Today I’m sharing an article that I wrote a few years ago about holistic healing modalities, which underpins some of my more recent work in this area…
The issues surrounding the use of complementary therapies in modern, Western society are terribly complex. First of all, there are lengthy debates about language, where some people either love or hate the terms complementary, alternative, holistic or integrative, depending on their core beliefs about creating, maintaining and rebuilding health and the usefulness of different approaches to this. Some people, for instance, find the term alternative therapies offensive, as it suggests that Western medicine is the norm (which, on a global scale, is certainly not the case), while others positively revel in using this term as a way of demonstrating that they set themselves apart from the crowd in the choices they make about their health.
Then there are myriad political issues, which again involve language and the question of whether “West is best”, but also the fact that, although complementary medicine is used more widely around the world than Western medicine, it is Western medicine that is currently deemed the ‘conventional’ approach, and Western medical philosophy which defines the systems and frameworks into which other modalities find they may have to fit. Add in the turf wars fought between different groups, the issues raised by the notions of professionalisation and registration and the economics of using complementary medicine in a system based on Western approaches and you have a recipe for confusion and conflict.
Moving Towards Holism
As midwives know, a good number of women use non-Western healing modalities during the childbearing year (e.g. Long et al 2001), and a fair few of them will do this without consulting (or, in some cases, even telling) a conventional practitioner. Perhaps they have an existing relationship with a therapist; perhaps they are following up a recommendation from their midwife or a friend; or perhaps they have reached the end of their tether because a particular issue is bothering them and Western approaches are either ineffective or (as is sometimes the case when pharmaceutical drugs are recommended during pregnancy or breastfeeding) unacceptable to them. Whatever the individual situation, my point is that women’s use of a range of healing modalities is a very real part of their childbearing experiences. Fortunately, many midwives also use these therapies themselves, and are thus able to talk through the issues with interested women, and an increasing number of midwives have studied one or more therapies, which they have then brought into their practice. Add this to the relationships that midwives are developing with therapists who are experts in their own areas, and we have the potential for an expanded and more holistic approach to health in the childbearing year.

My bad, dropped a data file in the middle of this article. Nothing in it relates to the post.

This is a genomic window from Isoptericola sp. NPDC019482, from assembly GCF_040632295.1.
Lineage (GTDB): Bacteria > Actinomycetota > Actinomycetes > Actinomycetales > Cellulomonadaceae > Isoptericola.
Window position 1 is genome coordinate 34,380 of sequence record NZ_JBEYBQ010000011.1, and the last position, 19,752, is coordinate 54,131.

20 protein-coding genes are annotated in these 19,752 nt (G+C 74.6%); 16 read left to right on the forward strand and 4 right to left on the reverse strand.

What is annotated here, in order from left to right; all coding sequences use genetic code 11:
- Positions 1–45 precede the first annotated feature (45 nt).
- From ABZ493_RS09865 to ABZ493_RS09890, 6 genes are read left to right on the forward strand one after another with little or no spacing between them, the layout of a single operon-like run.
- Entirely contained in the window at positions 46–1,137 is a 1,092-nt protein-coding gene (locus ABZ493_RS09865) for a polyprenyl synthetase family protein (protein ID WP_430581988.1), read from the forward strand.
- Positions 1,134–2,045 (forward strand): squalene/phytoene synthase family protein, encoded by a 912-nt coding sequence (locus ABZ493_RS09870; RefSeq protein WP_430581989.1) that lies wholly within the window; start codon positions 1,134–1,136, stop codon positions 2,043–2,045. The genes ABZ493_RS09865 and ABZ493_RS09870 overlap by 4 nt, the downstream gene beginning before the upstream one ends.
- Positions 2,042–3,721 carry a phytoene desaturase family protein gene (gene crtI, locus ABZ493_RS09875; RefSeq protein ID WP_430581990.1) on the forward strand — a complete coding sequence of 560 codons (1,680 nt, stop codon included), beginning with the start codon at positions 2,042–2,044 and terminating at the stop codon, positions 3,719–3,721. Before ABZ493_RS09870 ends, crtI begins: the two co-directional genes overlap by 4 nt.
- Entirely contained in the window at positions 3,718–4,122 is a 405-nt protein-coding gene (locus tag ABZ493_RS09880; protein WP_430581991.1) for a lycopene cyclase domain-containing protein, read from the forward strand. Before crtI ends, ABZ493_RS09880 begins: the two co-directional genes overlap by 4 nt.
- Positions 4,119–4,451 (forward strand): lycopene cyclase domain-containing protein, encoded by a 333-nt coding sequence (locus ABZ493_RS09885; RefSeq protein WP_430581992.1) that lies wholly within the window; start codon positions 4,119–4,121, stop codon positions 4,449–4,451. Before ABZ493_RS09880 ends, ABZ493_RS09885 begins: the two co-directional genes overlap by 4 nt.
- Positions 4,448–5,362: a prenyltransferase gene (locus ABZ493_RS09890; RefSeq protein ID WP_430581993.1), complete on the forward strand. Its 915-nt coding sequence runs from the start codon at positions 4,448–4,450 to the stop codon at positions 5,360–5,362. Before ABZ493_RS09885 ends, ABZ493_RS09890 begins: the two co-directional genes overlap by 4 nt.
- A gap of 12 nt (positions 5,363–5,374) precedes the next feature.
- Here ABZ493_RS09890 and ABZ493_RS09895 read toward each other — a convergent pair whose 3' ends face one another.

However, I would like to gently raise the question of whether, within the maternity services, we are using holistic therapies in holistic ways, or whether, sometimes, we are using holistic therapies as alternative treatments within a medical model framework? I am not necessarily saying that the latter is wrong, and, indeed, you will find other articles which further describe this approach to using complementary therapies, but I do feel the time has come to begin to unpack these issues. For example, many labour wards now offer approaches such as aromatherapy for pain relief in labour and, while it is wonderful that this offers women an alternative to pharmaceutical analgesia, it still suggests that there is a problem – pain – which may necessitate treatment. To what extent is this holistic?
Is the use of acupuncture, herbs, homeopathy or castor oil to induce labour holistic? With this example, we are replacing the medical treatments of prostin, ARM and intravenous oxytocics with substances or treatments that are deemed more natural. However, natural does not necessarily equate with safe and I would further argue that the concept of ‘natural’ is a rather tricky one to pin down; many pharmaceutical drugs are derived from ‘natural’ substances, but would we consider them natural?